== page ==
Why the Internet Is Worth Fighting For

It's popular to say the internet is terrible. But we can't give up.

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It’s hard to create good content. We need to create models to help the good content survive. This requires utopian thinking, the kind of thinking that got the internet invented. The original intent of the web was to enable government, scientific, and military communication. The creators and early users were an oddball mix of freewheeling hippie programmers, digital philosophers, and government folk who wanted to be sure their research money was being spent well.

That money ended up funding civilization’s most powerful communications network, a network that had, and still has, the potential to include everyone. If only we would behave ourselves.

Many of us spend hours online. If you are spending those hours on social media, you experience an internet that has nearly been brought down by bullies, trolls, and trash talkers. Every day, the bad content threatens to smother the good. Here’s Peretti again, from a talk he gave at South By Southwest:

It is much harder to moderate bad content than it is to create good content. No matter how much money the platforms spend, or how many content moderators they hire, this problem won’t be solved by removing bad content, we need an ecosystem where creating good content is sustainable. If tech and media work together, everyone will benefit.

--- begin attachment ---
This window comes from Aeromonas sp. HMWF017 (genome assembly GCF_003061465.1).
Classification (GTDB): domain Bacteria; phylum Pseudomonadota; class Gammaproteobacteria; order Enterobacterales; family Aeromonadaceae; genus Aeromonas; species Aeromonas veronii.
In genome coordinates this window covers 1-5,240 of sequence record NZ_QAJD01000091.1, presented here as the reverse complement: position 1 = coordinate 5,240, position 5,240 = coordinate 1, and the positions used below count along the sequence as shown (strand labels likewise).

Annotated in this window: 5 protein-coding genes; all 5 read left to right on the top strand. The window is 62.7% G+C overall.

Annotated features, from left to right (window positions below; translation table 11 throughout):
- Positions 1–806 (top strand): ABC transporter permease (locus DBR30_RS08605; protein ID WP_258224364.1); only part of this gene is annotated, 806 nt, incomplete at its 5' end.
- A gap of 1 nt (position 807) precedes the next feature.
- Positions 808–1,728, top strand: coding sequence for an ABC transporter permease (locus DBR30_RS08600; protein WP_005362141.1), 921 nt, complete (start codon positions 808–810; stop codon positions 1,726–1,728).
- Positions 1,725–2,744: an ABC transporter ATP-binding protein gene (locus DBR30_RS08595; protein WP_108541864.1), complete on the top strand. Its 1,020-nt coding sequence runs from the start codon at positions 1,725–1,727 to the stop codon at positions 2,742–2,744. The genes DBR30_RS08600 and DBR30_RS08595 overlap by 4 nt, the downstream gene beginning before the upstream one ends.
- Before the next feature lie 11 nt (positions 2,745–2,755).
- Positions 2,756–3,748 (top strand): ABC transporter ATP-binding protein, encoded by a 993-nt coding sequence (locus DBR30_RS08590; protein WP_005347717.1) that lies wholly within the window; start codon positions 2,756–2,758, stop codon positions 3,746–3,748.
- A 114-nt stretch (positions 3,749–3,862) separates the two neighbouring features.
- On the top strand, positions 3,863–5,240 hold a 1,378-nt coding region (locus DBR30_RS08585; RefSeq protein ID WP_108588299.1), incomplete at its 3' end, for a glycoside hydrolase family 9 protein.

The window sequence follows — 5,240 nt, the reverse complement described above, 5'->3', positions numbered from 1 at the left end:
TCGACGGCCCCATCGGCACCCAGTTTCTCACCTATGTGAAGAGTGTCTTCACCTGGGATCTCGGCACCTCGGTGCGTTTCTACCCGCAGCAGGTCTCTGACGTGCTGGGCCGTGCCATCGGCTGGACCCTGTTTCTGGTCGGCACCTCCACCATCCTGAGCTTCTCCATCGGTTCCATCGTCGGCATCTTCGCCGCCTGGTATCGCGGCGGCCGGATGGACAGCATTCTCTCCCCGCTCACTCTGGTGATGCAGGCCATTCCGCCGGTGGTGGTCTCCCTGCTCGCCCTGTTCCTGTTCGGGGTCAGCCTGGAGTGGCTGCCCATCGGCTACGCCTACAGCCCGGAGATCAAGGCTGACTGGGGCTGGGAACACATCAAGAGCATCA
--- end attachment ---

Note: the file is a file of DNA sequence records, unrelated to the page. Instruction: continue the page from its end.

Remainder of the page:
Working together is what the web is good at. It leverages the power of two-way communication. Back before comment spam, people commented on blogs with their genuine opinions. Before Twitter turned toxic, you could have a dialogue, even a group discussion, about anything with people from all over the world. Facebook was never all that nice — after all, it started as a platform to rate how women looked — but even Facebook had an age of innocence long ago.

The thing is, the internet is still bidirectional. You can email me to tell me what you think of this post. Good people are always inventing new platforms. Vero is an alternative to Instagram without the data mining. Mastodon is an alternative to Twitter without the trolls. Postlight Labs just launched Yap, a free platform for private chat that doesn’t record anything, don’t sell your information, and is just there for the good of it. You can try it out for free by visiting https://yap.chat.

And then there’s podcasting. Podcasting is a major force for keeping the internet good. People everywhere are putting out their untold personal stories, delivering deeply-reported news, bringing the crazy, cooking up risky comedy, providing musical wonder, and bringing visions of the future like we do here at FutureX. It’s a carnival. I hope that it stays that way for a long time, even as the big ad dollars are beginning to flow into the ecosystem.

Much of the freedom of the internet is built on things we take for granted. Like RSS. Really Simple Syndication is the unsung tech that keeps podcasting free. You host your show on a platform like Simplecast (that’s what we use). RSS is what sends it out to Apple Podcasts, Google Podcasts, Spotify, Stitcher, iHeartRadio, Radio Public, and all the rest. RSS, amazingly, is free to use. It’s always been free. I hope it is around forever.

Here’s something else we often take for granted. The internet can be a cold place. It’s up to us to keep it warm. We are the beneficiaries of the most powerful technology any known civilization has ever seen. We have a chance to make good work. Let’s use it to make our best stories, tell our truth, and invent the future in every episode.

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